With regard to asset allocation, the gradual switch from traditional to alternative and specialised savings instruments made further progress in the CEE region last year. This development was supported by strong increases in asset prices and a strong performance of local capital markets. The increasing diversification of financial assets held by households reflects generally low deposit rates and high returns on other types of investment, with equities and mutual fund investments benefiting the most.
While cash holdings remained almost constant over time, savings kept in traditional bank deposits continued to lose ground, dropping to 51 per cent as a percentage of total wealth (2000: 65 per cent). Clearly, the decline was more visible in countries with more highly developed financial markets (i.e. Poland, Hungary and the Czech Republic), while bank deposits continue to play a strong role in the case of Romania, Turkey, Croatia and Bulgaria, where financial markets still tend to be bank-based and interest rates are still relatively high (as in the case of the first two countries). Similar trends are discernible in Russia, where growth in deposits is benefiting from changes in the behaviour of the conservative part of the population, who used to rely on cash (mainly in foreign currencies) under the mattress as their main savings vehicle.
The increasingly stable macroeconomic environment also had a positive effect on insurance business, with demand in the segment of life insurance products rising faster than incomes, especially in countries where a fully reformed pension system is not yet in place (i.e. Romania, Slovenia, Turkey, and to a lesser extent, the Czech Republic). "Pension funds remain by far the most promising and fastest growing component of financial assets", says CEE economist Debora Revoltella. They have almost tripled their share in total wealth to reach 9 per cent at the end of last year. Clearly, participation in fully funded pillars and the relative size of assets accumulated is already high in those countries which were the first to introduce the 2nd mandatory pillar – e.g. in Poland and Hungary with a participation ratio of 83 per cent and 68 per cent, respectively, as well as in Bulgaria and Croatia. Further rises in the near future are expected in those countries where the 2nd pillar started recently (Slovakia) or is supposed to start in the near future (Romania).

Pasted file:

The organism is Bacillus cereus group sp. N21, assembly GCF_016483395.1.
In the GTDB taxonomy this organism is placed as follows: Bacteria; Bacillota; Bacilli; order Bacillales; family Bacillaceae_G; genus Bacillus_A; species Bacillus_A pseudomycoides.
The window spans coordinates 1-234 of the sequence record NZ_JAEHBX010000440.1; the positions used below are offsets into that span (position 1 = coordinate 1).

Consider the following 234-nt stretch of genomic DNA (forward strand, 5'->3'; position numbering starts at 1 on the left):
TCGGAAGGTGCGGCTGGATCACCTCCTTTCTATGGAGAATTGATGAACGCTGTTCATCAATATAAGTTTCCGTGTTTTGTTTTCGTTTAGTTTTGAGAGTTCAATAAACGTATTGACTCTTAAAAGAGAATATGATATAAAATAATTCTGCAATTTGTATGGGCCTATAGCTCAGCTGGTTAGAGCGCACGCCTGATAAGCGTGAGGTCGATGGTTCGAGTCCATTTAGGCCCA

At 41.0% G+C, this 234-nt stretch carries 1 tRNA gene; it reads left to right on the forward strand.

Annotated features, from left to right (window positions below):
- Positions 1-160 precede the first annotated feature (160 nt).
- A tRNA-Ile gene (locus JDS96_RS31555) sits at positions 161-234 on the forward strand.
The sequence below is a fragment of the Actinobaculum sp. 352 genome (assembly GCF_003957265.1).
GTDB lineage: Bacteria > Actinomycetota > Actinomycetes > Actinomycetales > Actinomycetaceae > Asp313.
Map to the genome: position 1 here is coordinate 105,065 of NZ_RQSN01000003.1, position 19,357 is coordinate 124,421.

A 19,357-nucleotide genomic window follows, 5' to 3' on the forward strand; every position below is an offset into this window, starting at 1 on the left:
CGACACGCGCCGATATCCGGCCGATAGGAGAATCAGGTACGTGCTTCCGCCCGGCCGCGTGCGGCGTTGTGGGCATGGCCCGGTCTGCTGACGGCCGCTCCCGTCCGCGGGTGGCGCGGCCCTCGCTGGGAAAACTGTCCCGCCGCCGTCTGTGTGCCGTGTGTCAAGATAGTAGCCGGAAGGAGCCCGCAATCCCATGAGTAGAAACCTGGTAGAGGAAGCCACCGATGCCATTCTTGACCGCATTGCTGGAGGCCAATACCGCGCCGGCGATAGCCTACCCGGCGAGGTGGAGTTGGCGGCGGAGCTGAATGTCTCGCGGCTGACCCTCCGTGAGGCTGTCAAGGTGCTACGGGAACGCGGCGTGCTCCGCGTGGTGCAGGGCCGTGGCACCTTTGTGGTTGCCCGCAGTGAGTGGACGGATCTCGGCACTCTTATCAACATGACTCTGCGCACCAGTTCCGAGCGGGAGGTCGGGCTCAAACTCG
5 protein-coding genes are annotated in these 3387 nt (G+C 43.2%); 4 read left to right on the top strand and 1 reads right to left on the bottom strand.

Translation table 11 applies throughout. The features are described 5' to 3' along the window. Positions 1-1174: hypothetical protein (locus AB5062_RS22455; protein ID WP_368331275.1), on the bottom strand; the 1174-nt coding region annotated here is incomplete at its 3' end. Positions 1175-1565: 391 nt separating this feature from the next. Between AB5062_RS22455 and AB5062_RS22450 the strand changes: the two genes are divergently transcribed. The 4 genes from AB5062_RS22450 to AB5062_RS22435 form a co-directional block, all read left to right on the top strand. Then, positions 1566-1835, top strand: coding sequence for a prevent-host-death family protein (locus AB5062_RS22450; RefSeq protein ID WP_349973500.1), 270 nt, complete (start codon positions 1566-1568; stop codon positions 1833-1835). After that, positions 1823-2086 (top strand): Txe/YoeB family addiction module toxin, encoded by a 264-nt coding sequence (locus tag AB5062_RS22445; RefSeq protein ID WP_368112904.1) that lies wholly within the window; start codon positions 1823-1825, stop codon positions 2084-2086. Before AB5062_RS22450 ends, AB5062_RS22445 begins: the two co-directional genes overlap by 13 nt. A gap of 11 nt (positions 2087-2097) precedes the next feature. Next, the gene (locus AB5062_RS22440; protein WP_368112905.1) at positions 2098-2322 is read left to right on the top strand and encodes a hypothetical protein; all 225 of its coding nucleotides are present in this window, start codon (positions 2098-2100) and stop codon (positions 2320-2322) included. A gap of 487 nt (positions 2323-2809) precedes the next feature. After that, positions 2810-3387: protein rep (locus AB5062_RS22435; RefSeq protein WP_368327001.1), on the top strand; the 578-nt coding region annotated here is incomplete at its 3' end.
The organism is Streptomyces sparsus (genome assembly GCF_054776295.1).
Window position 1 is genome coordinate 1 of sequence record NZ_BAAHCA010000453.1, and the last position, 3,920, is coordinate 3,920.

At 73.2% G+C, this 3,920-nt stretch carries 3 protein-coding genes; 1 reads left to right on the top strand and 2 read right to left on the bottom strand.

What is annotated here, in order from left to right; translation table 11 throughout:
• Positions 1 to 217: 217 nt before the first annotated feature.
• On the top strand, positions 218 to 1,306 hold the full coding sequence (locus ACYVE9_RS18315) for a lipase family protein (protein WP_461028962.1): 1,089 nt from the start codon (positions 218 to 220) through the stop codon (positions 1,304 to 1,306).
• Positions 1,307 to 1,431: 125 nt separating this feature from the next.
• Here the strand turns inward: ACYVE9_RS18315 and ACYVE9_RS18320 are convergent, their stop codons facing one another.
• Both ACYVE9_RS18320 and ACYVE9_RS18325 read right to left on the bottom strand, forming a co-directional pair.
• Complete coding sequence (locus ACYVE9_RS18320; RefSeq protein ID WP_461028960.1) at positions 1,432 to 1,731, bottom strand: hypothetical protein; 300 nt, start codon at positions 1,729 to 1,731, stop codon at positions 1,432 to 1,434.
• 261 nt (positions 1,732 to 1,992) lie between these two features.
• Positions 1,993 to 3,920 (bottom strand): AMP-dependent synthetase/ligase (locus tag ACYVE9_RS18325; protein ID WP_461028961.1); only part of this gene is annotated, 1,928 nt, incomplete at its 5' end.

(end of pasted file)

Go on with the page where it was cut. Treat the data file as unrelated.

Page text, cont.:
Mortgages continue to have the largest potential
In line with developments in the euro area, mortgages remain the main driver of the recent boom in credit (outpacing consumer loans in terms of overall weight in total liabilities). Mortgage loans have grown by an average 44 per cent over the 2000-2006 period, fuelled by both demand and supply factors. But overall, mortgage credit is only 7 per cent of GDP in the CEE region, significantly lower than the level of 38 per cent recorded in the euro area. "These figures indicate a huge potential for further growth in the mortgage loan business in the longer term", says Erich Hampel. "International banks such as UniCredit Group have substantial experience in this field and are able to contribute know-how and state-of-the-art products to the CEE countries. This generates added value, both for people in CEE and for banks."
Bright economic prospects